Exploiting Dual Core's with Py_NewInterpreter's separated GIL ?
rridge at csclub.uwaterloo.ca
Tue Nov 7 13:03:03 CET 2006
"Martin v. Löwis" <martin at v.loewis.de> writes:
> Ah, but in the case where the lock# signal is used, it's known that
> the data is not in the cache of the CPU performing the lock operation;
> I believe it is also known that the data is not in the cache of any
> other CPU. So the CPU performing the LOCK INC sequence just has
> to perform two memory cycles. No cache coherency protocol runs
> in that case.
Paul Rubin wrote:
> How can any CPU know in advance that the data is not in the cache of
> some other CPU?
In the case where the LOCK# signal is asserted the area of memory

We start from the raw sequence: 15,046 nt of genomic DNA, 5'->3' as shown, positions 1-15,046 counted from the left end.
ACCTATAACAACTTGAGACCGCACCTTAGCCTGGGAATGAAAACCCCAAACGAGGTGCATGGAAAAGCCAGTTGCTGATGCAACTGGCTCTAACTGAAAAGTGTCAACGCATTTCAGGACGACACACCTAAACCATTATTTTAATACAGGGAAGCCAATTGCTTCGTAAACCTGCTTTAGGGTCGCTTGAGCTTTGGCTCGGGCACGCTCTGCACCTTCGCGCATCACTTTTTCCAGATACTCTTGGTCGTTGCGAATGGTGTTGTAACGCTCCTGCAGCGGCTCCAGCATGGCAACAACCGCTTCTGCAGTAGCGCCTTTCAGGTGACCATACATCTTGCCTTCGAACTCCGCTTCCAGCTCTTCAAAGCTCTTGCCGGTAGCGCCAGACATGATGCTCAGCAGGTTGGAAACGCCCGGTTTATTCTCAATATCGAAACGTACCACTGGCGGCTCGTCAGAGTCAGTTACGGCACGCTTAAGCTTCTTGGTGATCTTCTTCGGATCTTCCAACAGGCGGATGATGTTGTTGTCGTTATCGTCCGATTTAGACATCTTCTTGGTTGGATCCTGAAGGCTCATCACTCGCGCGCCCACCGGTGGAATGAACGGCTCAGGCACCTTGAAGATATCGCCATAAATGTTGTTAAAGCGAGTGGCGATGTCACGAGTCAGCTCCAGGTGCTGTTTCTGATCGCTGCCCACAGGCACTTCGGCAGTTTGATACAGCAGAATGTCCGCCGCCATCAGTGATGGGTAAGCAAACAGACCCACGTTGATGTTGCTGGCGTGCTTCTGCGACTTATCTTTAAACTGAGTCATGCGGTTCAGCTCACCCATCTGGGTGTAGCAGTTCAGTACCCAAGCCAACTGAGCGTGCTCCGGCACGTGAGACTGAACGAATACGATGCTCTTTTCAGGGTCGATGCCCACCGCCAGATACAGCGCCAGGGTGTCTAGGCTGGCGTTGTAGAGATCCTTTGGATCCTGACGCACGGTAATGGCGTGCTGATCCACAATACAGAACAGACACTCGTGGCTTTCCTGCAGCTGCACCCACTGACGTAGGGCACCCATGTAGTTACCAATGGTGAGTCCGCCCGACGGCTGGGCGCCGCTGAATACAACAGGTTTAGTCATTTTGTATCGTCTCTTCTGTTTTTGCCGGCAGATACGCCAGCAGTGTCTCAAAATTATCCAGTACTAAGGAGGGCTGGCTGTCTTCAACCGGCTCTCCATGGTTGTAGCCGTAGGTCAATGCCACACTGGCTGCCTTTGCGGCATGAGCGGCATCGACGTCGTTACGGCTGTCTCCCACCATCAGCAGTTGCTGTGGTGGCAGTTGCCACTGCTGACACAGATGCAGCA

accessed is marked as being uncachable. In a SMP system all CPUs must
have the same mapping of cached and uncached memory or things like this
break. In the case where the LOCK# signal isn't used, the MESI
protocol informs the CPU of which of it's cache lines might also be in
the cache of another CPU.
> OK, this is logical, but it already implies a cache miss, which costs
> many dozen (100?) cycles. But this case may be uncommon, since one
> hops that cache misses are relatively rare.
The cost of the cache miss is the same whether the increment
instruction is locked or not.
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